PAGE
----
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Is your driving licence photo out of date?
- AuthorMichael Pace
The plastic part of the two part driving licence has a photograph upon it.
To the right of the photo at no. 4b is a date. This is the date when the photograph expires. That is all it is.
Some police forces have interpreted this date as if the licence expires on that date and are saying that after the date at 4b the licence is not valid. This if true creates the offence of ‘Driving otherwise than in accordance with a licence’ contrary to s.87.1, which is an endorseable offence and carries penalty points.
The information on the licence contradicts itself. On the back of the licence it says at 4b, ‘licence valid to’. Yet at the top of the back of the licence the expiry date for the class of vehicle is clearly stated.
As the photo must be updated every 10 years the date at 4b clearly refers to the photo only.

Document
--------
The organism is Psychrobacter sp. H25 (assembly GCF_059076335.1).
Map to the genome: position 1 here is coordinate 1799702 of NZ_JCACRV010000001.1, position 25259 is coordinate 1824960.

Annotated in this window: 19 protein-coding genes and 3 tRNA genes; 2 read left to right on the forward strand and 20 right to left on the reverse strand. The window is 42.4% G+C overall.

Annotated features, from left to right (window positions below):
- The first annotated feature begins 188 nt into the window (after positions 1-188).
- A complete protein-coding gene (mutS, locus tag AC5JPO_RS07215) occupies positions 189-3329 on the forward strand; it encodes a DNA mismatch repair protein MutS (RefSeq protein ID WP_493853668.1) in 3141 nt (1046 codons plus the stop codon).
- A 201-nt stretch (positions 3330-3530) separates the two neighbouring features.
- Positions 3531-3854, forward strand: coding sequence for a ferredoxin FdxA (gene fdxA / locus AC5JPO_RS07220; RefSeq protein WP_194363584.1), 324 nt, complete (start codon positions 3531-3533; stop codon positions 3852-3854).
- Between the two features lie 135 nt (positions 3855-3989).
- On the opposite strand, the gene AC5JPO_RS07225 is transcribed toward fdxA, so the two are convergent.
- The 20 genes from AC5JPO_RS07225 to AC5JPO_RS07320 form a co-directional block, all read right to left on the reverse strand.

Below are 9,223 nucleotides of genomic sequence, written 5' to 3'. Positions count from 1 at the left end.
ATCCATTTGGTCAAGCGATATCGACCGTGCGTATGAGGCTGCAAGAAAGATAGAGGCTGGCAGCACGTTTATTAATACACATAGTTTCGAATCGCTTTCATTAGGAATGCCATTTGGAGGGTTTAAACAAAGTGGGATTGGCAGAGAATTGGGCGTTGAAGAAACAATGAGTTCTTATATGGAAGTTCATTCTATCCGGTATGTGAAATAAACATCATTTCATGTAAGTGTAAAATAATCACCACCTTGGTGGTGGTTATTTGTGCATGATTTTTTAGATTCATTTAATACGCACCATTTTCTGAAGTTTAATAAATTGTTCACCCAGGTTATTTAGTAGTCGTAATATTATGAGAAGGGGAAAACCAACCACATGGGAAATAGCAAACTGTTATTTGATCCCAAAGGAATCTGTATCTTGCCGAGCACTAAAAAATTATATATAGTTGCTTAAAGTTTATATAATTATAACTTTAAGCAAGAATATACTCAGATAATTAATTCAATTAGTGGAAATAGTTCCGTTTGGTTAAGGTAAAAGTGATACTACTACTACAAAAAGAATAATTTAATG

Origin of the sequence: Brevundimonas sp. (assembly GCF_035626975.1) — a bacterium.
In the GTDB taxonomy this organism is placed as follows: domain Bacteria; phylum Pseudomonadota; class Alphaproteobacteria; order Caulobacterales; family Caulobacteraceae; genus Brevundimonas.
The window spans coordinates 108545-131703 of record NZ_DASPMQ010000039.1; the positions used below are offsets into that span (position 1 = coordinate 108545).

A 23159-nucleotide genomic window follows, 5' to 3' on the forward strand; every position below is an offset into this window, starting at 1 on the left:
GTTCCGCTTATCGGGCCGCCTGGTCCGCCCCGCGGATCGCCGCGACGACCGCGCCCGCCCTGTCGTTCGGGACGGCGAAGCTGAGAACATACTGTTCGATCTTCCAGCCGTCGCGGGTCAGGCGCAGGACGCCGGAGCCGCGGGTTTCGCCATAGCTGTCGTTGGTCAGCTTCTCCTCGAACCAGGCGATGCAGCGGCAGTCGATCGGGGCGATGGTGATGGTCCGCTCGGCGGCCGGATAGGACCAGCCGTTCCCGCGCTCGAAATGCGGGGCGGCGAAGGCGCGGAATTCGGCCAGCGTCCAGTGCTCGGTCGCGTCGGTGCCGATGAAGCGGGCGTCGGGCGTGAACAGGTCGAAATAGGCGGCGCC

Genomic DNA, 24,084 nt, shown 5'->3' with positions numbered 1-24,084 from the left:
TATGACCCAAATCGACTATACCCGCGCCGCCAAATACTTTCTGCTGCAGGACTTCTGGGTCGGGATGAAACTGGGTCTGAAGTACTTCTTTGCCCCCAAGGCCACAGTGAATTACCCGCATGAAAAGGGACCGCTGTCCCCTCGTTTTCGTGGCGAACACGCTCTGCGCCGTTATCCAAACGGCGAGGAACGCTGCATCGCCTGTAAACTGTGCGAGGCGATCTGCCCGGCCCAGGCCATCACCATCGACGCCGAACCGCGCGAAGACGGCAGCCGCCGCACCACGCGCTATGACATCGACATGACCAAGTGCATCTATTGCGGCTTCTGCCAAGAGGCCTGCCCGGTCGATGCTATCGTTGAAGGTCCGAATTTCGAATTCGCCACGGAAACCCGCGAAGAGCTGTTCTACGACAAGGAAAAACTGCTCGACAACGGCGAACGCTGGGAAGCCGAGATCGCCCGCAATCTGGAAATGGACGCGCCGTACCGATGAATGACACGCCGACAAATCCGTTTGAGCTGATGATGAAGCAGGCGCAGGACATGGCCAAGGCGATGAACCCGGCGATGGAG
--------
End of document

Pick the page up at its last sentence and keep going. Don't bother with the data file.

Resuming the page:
If you fail to update your photo you commit an offence under s.99.5 RTA 1988 (see s2a and s3). This is for failing to have the correct information on the licence.
This is a non-endorseable offence.
A licence remains valid until such time as it is revoked by the DVLA. That is only achieved by them sending out a notice which gives the date from when the licence is no longer valid. Until that occurs, the licence is valid and so the offence under s.87.1 is not committed by the photo being out of date. That offence is committed after the date notified by the DVLA.
If you are stopped and prosecuted under s.87.1 for having an out of date photograph you should plead not guilty at court. Clearly, if the correct offence under s.99.5 is alleged you should plead guilty.
Some insurers have said that an out of date photo invalidates your vehicle insurance, because the licence is invalid. That is a flawed argument, because the licence is not invalid until the DVLA revoke it. Again, some police forces are trying to prosecute people for not having insurance because they say the licence is invalid. Again, I do not believe that is correct.
That, will not help if the police have seized your car, which they may do. Urgent legal advice should be sought from a specialist solicitor in those circumstances.